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Protecting Children from CSAM

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October 22, 2022

What is the issue?

Experts say that India needs an appropriate strategy to fight the production, the spread and the sharing of online Child Sexual Abusive Material (CSAM).

What are different operations of India?

  • Recently, the Central Bureau of Investigation (CBI) conducted searches across States and Union Territories as part of “Operation Megh Chakra” against the online circulation and sharing of Child Sexual Abusive Material (CSAM).
  • It was based on inputs received from Interpol’s Singapore special unit.
  • In 2021, a similar exercise code-named “Operation Carbon” was launched by the CBI, with many being booked under the IT Act, 2000.

What are the rules in India?

  • In India, though viewing adult pornography in private is not an offence; seeking, browsing, downloading or exchanging child pornography is an offence punishable under the IT Act.
  • However, Internet Service Providers (ISPs) are exempted from liability for any third-party data if they do not initiate the transmission.
  • India’s enforcement agencies are largely dependent on foreign agencies for the requisite information. This is because,
    1. The public reporting of circulation of online CSAM is very low, and
    2. There is no system of automatic electronic monitoring.

What are India’s efforts so far?

  • In India, the Supreme Court of India, in Shreya Singhal case (2015), read down Section 79(3)(b) of the IT Act.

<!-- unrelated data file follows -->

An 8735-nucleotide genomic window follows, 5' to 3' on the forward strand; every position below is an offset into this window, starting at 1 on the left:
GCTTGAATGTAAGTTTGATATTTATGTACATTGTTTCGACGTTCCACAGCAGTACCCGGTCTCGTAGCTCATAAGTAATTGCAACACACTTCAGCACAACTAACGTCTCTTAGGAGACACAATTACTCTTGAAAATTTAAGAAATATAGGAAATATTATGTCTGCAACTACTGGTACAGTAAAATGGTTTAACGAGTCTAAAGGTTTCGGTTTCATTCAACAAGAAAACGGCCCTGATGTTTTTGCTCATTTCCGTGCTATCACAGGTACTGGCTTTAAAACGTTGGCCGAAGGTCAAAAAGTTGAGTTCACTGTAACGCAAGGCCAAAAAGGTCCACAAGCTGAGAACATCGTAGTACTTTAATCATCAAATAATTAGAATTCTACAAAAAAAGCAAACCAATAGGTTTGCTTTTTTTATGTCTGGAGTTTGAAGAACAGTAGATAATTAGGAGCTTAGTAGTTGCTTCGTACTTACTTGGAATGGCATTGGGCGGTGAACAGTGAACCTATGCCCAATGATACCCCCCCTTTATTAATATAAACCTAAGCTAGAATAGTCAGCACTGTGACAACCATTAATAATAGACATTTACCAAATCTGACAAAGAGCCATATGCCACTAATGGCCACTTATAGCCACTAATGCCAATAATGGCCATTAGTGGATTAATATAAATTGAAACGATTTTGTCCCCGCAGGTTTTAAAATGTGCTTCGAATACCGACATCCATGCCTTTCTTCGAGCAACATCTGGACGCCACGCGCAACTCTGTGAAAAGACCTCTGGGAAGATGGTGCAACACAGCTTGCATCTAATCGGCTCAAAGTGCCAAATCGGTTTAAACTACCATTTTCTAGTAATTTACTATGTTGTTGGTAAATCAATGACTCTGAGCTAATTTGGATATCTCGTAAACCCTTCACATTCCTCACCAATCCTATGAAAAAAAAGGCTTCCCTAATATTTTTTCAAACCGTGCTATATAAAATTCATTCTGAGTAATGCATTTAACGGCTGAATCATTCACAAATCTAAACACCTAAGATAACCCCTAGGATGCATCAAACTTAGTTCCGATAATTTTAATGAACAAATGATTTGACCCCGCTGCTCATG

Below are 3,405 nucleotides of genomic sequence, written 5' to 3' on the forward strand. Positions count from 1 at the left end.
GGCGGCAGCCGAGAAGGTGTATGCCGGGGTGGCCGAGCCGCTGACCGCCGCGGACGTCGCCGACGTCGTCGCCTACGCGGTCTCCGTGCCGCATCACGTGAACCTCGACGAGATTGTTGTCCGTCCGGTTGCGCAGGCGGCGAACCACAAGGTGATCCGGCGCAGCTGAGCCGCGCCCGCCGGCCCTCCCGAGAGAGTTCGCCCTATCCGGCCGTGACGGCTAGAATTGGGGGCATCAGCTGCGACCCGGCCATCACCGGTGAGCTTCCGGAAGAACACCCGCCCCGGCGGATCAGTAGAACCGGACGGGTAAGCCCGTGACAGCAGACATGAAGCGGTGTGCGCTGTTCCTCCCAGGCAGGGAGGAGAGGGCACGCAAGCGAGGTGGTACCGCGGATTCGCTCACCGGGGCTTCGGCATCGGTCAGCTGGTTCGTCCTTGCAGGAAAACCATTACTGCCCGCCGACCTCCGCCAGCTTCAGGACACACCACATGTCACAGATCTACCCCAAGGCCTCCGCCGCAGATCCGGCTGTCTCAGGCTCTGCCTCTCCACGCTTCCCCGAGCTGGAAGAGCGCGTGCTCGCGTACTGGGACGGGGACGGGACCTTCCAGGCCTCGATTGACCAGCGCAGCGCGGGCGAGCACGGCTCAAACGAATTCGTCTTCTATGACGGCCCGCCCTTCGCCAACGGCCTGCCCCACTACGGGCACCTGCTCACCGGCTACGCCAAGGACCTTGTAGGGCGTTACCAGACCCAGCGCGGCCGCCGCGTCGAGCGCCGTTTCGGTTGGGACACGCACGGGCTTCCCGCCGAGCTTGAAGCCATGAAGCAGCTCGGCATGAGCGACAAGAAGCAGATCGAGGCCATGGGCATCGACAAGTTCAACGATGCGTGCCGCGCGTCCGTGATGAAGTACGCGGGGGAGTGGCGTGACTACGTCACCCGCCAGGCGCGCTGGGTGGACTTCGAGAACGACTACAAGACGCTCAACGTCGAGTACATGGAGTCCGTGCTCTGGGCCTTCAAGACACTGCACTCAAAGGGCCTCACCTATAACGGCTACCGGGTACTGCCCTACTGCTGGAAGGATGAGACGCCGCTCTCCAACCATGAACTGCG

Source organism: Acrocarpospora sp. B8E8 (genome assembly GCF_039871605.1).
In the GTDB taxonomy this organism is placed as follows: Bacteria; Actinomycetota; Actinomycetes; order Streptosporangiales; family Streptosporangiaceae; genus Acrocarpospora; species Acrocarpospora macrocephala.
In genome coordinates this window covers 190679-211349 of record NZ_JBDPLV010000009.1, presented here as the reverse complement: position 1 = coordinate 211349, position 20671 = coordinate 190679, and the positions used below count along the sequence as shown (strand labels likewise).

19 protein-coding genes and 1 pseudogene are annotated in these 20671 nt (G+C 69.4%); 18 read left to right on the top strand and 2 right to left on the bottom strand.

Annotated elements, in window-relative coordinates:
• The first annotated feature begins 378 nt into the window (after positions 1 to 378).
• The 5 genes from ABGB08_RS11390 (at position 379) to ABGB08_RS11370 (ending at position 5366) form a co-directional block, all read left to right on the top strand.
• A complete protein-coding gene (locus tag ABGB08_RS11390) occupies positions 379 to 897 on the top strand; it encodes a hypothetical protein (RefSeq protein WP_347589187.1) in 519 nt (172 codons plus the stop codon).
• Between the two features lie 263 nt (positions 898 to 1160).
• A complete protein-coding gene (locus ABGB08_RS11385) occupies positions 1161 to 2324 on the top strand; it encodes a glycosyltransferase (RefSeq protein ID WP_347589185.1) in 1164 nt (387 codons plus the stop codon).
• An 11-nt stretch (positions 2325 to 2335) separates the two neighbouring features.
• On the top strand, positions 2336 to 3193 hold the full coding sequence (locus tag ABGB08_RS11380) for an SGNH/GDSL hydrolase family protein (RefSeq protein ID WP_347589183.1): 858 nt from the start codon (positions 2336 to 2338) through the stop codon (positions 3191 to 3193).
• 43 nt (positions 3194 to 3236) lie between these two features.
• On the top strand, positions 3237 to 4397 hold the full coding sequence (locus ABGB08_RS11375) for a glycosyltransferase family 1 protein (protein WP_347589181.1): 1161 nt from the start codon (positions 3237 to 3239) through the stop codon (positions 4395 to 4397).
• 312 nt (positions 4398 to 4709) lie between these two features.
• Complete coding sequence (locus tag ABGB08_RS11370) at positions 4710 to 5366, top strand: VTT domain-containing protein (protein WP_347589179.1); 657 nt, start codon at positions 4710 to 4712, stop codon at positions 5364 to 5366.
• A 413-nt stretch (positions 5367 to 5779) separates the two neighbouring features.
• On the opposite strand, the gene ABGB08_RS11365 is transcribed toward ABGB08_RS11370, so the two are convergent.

• This section meant that the ISP, only upon receiving actual knowledge of the court order or on being notified by the appropriate government, shall remove or disable access to illegal contents.
  • Thus, ISPs are exempted from the liability of any third-party information.
  • In the Kamlesh Vaswani case (2013), the petitioner sought a complete ban on pornography.
  • After the Court’s intervention, the advisory committee (constituted under Section 88 of the IT Act) issued orders in 2015 to ISPs to disable 9 URLs that hosted contents in violation of the morality and decency clause of Article 19(2).
  • The petition is still pending in the Supreme Court.
  • In 2016, ‘Aarambh India’, a Mumbai-based NGO, partnered with a UK-based NGO Internet Watch Foundation (IWF) launched India’s first online reporting portal in 2016 to report images and videos of child abuse.
  • These reports are assessed by the expert team of IWF analysts and offending URLs are added to its blocking list.
  • The Internet Watch Foundation (IWF), a UK-based non-profit organisation established by the United Kingdom’s Internet industry.
  • It was established to ensure a safe online environment for users with a particular focus on CSAM, includes disrupting the availability of CSAM and deleting such content hosted in the U.K.
  • The IWF engages the analysts to actively search for criminal content and not just rely on reports from external sources.

What are some measures by the Indian government?

  • In 2018, the Ministry of Home Affairs launched a national cybercrime reporting portal for filing online complaints pertaining to child pornography and rape-gang rape.
  • This facility was developed in compliance with Supreme Court directions with regard to a public interest litigation filed by Prajwala, a Hyderabad-based NGO that rescues and rehabilitates sex trafficking survivors.